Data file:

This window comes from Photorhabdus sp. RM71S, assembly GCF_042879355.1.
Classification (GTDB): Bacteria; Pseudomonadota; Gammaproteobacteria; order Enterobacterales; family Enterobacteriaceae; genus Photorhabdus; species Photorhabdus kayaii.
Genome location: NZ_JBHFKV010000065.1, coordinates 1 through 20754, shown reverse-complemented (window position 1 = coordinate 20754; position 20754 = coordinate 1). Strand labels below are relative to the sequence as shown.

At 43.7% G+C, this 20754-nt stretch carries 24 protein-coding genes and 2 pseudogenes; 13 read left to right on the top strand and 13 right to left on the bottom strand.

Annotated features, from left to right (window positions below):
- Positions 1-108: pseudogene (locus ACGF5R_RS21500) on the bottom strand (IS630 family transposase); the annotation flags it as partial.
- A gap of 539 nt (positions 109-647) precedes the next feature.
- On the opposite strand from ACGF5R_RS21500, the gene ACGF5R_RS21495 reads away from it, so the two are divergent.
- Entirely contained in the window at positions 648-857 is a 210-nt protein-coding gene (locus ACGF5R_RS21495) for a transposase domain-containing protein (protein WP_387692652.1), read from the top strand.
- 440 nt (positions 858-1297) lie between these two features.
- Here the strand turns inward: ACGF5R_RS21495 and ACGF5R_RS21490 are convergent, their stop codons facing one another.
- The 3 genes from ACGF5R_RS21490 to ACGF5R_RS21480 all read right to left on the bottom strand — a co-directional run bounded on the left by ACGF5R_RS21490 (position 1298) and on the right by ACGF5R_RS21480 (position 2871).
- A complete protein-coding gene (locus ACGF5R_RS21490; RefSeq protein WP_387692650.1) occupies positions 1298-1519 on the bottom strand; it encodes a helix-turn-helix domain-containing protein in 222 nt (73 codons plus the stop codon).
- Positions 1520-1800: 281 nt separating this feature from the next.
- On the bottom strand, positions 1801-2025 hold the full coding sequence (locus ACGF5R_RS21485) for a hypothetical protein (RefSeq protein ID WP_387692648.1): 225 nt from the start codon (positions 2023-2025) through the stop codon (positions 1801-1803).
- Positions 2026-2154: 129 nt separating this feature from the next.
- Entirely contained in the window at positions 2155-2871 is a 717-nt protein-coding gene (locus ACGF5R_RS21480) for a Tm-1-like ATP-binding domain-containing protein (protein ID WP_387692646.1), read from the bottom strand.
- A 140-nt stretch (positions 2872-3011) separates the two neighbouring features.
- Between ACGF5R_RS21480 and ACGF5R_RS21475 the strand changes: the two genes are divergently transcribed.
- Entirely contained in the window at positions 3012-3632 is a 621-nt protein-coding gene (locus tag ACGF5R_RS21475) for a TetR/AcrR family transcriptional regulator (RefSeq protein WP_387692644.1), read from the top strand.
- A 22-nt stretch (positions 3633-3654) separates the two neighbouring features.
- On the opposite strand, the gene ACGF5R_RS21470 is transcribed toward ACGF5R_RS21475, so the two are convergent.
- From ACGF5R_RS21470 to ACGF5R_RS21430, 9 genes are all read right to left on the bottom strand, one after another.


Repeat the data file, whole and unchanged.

This window comes from Photorhabdus sp. RM71S, assembly GCF_042879355.1.
Classification (GTDB): Bacteria; Pseudomonadota; Gammaproteobacteria; order Enterobacterales; family Enterobacteriaceae; genus Photorhabdus; species Photorhabdus kayaii.
Genome location: NZ_JBHFKV010000065.1, coordinates 1 through 20754, shown reverse-complemented (window position 1 = coordinate 20754; position 20754 = coordinate 1). Strand labels below are relative to the sequence as shown.

At 43.7% G+C, this 20754-nt stretch carries 24 protein-coding genes and 2 pseudogenes; 13 read left to right on the top strand and 13 right to left on the bottom strand.

Annotated features, from left to right (window positions below):
- Positions 1-108: pseudogene (locus ACGF5R_RS21500) on the bottom strand (IS630 family transposase); the annotation flags it as partial.
- A gap of 539 nt (positions 109-647) precedes the next feature.
- On the opposite strand from ACGF5R_RS21500, the gene ACGF5R_RS21495 reads away from it, so the two are divergent.
- Entirely contained in the window at positions 648-857 is a 210-nt protein-coding gene (locus ACGF5R_RS21495) for a transposase domain-containing protein (protein WP_387692652.1), read from the top strand.
- 440 nt (positions 858-1297) lie between these two features.
- Here the strand turns inward: ACGF5R_RS21495 and ACGF5R_RS21490 are convergent, their stop codons facing one another.
- The 3 genes from ACGF5R_RS21490 to ACGF5R_RS21480 all read right to left on the bottom strand — a co-directional run bounded on the left by ACGF5R_RS21490 (position 1298) and on the right by ACGF5R_RS21480 (position 2871).
- A complete protein-coding gene (locus ACGF5R_RS21490; RefSeq protein WP_387692650.1) occupies positions 1298-1519 on the bottom strand; it encodes a helix-turn-helix domain-containing protein in 222 nt (73 codons plus the stop codon).
- Positions 1520-1800: 281 nt separating this feature from the next.
- On the bottom strand, positions 1801-2025 hold the full coding sequence (locus ACGF5R_RS21485) for a hypothetical protein (RefSeq protein ID WP_387692648.1): 225 nt from the start codon (positions 2023-2025) through the stop codon (positions 1801-1803).
- Positions 2026-2154: 129 nt separating this feature from the next.
- Entirely contained in the window at positions 2155-2871 is a 717-nt protein-coding gene (locus ACGF5R_RS21480) for a Tm-1-like ATP-binding domain-containing protein (protein ID WP_387692646.1), read from the bottom strand.
- A 140-nt stretch (positions 2872-3011) separates the two neighbouring features.
- Between ACGF5R_RS21480 and ACGF5R_RS21475 the strand changes: the two genes are divergently transcribed.
- Entirely contained in the window at positions 3012-3632 is a 621-nt protein-coding gene (locus tag ACGF5R_RS21475) for a TetR/AcrR family transcriptional regulator (RefSeq protein WP_387692644.1), read from the top strand.
- A 22-nt stretch (positions 3633-3654) separates the two neighbouring features.
- On the opposite strand, the gene ACGF5R_RS21470 is transcribed toward ACGF5R_RS21475, so the two are convergent.
- From ACGF5R_RS21470 to ACGF5R_RS21430, 9 genes are all read right to left on the bottom strand, one after another.